Amanda Farr and Lydia Baird drying compost at the FIT Natural Dye Garden.

Sustainability came full circle at the Fashion Institute of Technology this week.

The college has a robust sustainability commitment that manifests itself in many ways, including two projects initiated and run by students: the Rooftop Natural Dye Garden and the Muslin Compost System.

This week, the two projects intersected when the nutrient-rich compost that has been “cooking” for several months in bins on the FIT campus became ready, and was spread on the dye garden to help prep it for next spring’s plants and flowers.

The dye garden was started two years ago as a pilot project to demonstrate that fabric dyeing, which packs a substantial environmental punch, could be done with specific plants and flowers that are grown, then harvested and dried, to become a source of natural dyes.

Meanwhile, Textile Development and Marketing students Lydia Baird and Willa Tsokanis developed the FIT Muslin Compost System to resolve the question of whether the large amount of muslin the fashion industry uses can be recycled. When mixed with organic matter such as food and coffee grinds, the muslin can be recycled, becoming a dense, nutrient-rich substance that can help fertilize and sustain growing plants and add biodiversity. The compost was the result of 300 pounds of muslin and 200 pounds of food from the FIT cafeteria and coffee grounds from the campus Starbucks.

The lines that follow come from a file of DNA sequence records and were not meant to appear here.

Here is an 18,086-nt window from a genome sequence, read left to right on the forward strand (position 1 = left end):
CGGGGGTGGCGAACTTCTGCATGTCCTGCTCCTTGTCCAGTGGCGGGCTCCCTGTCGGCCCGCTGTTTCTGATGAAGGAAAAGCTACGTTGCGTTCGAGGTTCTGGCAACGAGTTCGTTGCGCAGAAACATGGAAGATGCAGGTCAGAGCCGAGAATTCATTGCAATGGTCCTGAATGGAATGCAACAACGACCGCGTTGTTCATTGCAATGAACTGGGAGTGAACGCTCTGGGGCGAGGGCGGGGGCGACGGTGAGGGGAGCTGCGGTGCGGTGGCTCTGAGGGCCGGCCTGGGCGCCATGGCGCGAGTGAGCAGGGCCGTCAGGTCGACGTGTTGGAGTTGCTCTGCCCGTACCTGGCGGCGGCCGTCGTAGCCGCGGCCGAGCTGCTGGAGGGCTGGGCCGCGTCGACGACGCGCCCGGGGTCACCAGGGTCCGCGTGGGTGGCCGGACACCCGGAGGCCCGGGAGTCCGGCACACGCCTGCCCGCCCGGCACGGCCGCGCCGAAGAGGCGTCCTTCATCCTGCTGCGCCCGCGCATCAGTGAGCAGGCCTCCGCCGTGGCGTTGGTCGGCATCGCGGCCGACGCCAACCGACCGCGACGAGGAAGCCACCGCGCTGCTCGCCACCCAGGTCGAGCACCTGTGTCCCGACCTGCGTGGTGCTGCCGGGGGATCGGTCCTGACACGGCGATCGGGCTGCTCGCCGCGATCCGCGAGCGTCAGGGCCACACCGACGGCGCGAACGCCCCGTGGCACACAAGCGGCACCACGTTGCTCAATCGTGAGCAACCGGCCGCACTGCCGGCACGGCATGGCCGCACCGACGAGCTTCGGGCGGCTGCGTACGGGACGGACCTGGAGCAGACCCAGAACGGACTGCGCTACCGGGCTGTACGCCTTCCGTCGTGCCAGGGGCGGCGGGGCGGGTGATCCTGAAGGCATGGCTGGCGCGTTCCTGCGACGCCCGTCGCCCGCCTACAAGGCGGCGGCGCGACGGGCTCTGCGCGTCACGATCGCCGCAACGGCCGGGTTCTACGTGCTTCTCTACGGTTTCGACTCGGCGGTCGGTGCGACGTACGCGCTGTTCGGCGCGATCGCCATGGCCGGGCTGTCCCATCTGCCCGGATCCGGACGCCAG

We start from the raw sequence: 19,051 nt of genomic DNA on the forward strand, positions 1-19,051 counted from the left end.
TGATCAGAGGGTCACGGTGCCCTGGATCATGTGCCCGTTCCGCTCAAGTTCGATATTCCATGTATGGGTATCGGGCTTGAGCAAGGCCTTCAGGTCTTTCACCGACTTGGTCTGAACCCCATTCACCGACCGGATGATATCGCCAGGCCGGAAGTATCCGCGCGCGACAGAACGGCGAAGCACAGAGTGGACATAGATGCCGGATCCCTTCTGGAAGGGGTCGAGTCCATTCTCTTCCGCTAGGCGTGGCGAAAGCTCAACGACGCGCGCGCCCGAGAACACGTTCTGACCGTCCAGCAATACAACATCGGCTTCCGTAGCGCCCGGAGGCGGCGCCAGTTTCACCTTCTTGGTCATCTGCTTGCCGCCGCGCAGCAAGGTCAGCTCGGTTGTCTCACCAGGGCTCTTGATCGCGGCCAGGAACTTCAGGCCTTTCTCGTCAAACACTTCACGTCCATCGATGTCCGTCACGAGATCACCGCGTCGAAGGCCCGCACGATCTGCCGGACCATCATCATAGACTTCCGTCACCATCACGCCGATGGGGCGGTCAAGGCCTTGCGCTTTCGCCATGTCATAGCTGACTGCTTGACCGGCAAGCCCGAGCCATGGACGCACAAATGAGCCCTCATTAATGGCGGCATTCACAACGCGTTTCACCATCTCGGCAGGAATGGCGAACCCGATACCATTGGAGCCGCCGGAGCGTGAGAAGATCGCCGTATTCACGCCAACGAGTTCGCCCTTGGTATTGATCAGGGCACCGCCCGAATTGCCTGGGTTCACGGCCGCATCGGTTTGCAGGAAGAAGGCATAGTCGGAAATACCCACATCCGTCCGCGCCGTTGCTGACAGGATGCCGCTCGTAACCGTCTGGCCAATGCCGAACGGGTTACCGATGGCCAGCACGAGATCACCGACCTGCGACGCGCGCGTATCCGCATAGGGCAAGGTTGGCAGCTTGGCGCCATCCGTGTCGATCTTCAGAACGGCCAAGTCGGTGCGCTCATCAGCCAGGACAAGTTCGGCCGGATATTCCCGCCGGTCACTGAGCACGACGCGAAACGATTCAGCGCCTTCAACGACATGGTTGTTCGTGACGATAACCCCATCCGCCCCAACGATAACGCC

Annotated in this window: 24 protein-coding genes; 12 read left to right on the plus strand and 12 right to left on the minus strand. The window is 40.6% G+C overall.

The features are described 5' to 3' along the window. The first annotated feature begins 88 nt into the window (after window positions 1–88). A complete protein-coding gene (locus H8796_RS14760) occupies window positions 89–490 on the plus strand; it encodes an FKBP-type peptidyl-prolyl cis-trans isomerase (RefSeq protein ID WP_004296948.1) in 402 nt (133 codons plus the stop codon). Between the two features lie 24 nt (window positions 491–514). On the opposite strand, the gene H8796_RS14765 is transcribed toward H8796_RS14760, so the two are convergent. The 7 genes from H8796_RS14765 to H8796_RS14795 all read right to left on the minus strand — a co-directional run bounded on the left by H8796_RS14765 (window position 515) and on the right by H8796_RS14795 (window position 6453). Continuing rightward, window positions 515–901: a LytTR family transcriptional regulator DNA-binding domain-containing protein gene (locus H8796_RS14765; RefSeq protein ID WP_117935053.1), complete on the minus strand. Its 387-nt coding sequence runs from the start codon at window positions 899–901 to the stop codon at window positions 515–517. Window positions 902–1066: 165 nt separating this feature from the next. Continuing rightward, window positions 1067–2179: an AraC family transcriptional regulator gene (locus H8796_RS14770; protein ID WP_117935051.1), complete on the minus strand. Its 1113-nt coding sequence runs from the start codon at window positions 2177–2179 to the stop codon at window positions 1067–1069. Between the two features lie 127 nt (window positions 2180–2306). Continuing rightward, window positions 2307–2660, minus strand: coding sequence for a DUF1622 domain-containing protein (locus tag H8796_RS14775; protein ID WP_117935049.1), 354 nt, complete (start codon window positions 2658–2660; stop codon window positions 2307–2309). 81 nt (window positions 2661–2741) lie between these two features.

Cotton muslin is free of dyes, printing and finishing, and since it’s only used in the sample-making and design process, it is then discarded.

The prepared compost was brought from the composting bins in one of the college’s courtyards to the dye garden on the ninth floor of the Feldman building. Baird and Tsokanis, along with Fashion Business Management student Amanda Farr, began sifting it, making sure no inorganic material had found its way in, and to create a spreadable consistency.

“These projects provide mechanisms for students to reach back into agriculture as a point of origin, and forward through the supply chain to biodegradation and recycling,” said Jeffrey Silberman, professor and chair, Textile Development and Marketing. “It’s really a cradle-to-cradle learning approach to product development and a circular economy. It enables us to expose the students to every part of the supply chain.”

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